British slang and its classification

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BRITISH SLANG AND ITS CLASSIFICATION PLAN INTRODUCTION 1.1 Tasks of the course work 1.2 Definition of slang MAIN PART 2.1 The origin of slang. 2.2 Types of slang. a) Cockney rhyming slang Polari Internet slang Slang of army, police Money slang 2.3. Phonetic peculiarities of slang 2.4. Morphological characteristics of slang PRACTICAL PART CONCLUSION BIBLIOGRAPHY Slang is a language which takes off its coat, spits on its hands - and goes to work. Carl Sandburg INTRODUCTION 1.1 Tasks of the course work The understanding of the native speakers' language is the international problem for our people. Our secondary schools teach the students only the bases of the English language. Our universities do not prepare them to the British streets, accommodations, pubs where people use their

own language, the language that differs from that of their parents. They use other words- they use slang. None of the most advanced and flexible ways of teaching English of any country can catch modern quickly developing English. Some scholars divide the English language into two different languages: the Standard English language and slang. This fact proves that slang comes to be a very numerous part of English. Ignorance of slang causes a great miscommunication between students and native speakers. The language of the previous centuries contrasts from the modern language. The life does not freeze in the same position. It always develops. And it makes the language develop too. That is why the present work is devoted to this social phenomenon. The aim of my course paper is to

analyze different approaches to the definition of slang, to determine the most important groups of the British slang, to show its lexical, phonetic and morphological peculiarities. The object of my study is the wealth of English language, ambiguity of its vocabulary and the most common rules of slang usage in Britain. The subjects of my research are various points of view on slang, its history and types and linguistic characteristics common for the British slang. Choosing the topic of my investigation I `m perfectly aware of the fact that slang is unlimited so it is almost impossible to analyze every word of it. I hope to summarize different points of view on slang and it is my hope that more readers should discover this interesting layer of the English language. Although the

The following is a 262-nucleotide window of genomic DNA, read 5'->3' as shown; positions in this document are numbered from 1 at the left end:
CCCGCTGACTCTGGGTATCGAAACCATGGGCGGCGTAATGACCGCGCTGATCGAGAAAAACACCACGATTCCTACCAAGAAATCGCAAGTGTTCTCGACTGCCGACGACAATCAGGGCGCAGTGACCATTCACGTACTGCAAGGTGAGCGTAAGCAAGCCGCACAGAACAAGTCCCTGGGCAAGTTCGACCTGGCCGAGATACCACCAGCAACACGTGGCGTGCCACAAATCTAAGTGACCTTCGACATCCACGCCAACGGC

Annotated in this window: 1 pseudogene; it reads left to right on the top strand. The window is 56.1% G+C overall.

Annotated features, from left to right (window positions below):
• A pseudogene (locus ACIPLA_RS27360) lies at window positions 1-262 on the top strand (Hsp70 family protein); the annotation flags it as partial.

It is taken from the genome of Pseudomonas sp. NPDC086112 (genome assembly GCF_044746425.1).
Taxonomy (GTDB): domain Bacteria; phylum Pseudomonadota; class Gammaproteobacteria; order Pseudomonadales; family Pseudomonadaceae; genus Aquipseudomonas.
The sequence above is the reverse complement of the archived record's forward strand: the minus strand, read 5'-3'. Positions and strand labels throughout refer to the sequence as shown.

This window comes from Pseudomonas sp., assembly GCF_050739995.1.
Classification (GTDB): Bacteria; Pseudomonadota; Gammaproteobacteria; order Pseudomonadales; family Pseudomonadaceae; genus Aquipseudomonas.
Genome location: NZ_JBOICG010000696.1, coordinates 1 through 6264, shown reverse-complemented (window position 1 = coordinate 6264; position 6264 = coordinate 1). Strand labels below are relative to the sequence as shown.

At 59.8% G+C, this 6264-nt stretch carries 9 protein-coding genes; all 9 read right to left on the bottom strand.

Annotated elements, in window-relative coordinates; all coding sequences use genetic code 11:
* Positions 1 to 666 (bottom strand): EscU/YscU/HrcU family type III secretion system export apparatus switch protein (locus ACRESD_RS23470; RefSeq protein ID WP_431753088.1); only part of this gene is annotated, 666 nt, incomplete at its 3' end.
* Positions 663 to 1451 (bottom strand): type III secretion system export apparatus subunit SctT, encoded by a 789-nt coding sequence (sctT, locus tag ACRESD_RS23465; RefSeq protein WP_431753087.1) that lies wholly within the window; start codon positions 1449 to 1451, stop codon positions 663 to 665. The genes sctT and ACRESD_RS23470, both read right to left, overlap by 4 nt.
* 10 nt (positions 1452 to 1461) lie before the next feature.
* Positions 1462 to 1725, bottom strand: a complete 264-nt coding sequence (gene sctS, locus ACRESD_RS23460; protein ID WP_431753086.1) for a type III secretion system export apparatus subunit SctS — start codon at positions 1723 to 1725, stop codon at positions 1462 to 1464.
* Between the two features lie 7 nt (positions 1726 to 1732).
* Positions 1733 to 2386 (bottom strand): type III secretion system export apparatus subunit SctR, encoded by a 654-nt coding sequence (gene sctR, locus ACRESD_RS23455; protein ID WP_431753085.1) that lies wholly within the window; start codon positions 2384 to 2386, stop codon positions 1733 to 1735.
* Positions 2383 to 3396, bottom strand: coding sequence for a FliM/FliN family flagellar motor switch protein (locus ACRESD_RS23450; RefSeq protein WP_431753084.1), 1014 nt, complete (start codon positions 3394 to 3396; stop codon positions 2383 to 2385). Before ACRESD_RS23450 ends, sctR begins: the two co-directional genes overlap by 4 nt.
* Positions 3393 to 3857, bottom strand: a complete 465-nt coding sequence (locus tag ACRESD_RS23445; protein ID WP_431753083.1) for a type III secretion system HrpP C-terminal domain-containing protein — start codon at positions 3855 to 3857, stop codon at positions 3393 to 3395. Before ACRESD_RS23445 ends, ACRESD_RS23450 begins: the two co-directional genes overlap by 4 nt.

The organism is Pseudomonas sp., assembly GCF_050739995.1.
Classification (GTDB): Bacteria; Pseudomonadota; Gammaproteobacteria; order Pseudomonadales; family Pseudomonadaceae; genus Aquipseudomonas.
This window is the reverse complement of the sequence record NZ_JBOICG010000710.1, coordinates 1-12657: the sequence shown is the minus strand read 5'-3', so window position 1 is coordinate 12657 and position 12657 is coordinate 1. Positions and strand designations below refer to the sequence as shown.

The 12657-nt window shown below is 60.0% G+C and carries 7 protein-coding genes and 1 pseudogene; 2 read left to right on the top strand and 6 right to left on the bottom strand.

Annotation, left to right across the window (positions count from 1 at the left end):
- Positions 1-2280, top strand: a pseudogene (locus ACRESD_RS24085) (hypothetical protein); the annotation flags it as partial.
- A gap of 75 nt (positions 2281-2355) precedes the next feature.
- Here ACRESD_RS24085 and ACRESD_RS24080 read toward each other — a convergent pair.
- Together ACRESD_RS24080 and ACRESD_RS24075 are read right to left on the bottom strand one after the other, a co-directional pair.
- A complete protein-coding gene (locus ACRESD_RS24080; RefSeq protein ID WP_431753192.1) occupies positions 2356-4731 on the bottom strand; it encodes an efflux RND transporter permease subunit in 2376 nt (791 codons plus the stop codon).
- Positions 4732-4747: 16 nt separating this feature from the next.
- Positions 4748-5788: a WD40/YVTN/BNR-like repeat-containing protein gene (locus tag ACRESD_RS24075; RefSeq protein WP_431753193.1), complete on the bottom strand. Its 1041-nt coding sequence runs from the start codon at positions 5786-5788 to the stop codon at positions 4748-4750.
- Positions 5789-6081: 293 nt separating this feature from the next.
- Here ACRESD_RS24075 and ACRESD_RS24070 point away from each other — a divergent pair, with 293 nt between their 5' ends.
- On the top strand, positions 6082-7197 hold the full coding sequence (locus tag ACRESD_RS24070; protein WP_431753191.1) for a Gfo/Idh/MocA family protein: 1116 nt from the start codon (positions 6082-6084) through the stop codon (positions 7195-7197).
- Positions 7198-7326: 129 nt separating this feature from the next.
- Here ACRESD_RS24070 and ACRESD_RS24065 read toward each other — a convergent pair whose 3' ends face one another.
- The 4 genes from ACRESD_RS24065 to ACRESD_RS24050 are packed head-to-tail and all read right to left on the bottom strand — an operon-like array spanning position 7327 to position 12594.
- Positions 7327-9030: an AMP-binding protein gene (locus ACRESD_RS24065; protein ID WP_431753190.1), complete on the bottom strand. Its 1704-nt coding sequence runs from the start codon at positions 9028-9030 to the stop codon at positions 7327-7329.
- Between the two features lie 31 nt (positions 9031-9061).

work could hardly cover all the aspects of the phenomenon the task is as exciting as challenging. To achieve the set aim I determine the following tasks: 1. to search the origin of slang; 2. to study the words' transition through English vocabulary; 3. to study the problem of the classification of slang; 4. to understand the aim of the modern usage of slang; 5. to distinguish different kinds of slang; 6. to study the ways of slang word- formation; 7. to analyze phonetic peculiarities of slang; 8. to compare the results of the analysis. 1.2 Definition of slang Every adult speaker has a concept of slang--knowing at the least that some words and expressions transgress generally accepted norms of formality or appropriateness and in some way do not fit the measure of what

"good" language is. Despite such recognition by almost all speakers, scholars with formal training in linguistic analysis have almost ignored slang--though they acknowledge having the same intuitions about this type of vocabulary as do all speakers. In truth, most linguists have given no more thought to slang than have people who claim no expertise in language. In the English-speaking world in particular, the description of the form and function of slang has been left largely to lexicographers rather than to others who study language for a living. Webster’s "Third New International Dictionary" gives the following definition of the term slang: 1. Language peculiar to a particular group as: a) the special and often secret vocabulary used by a class (as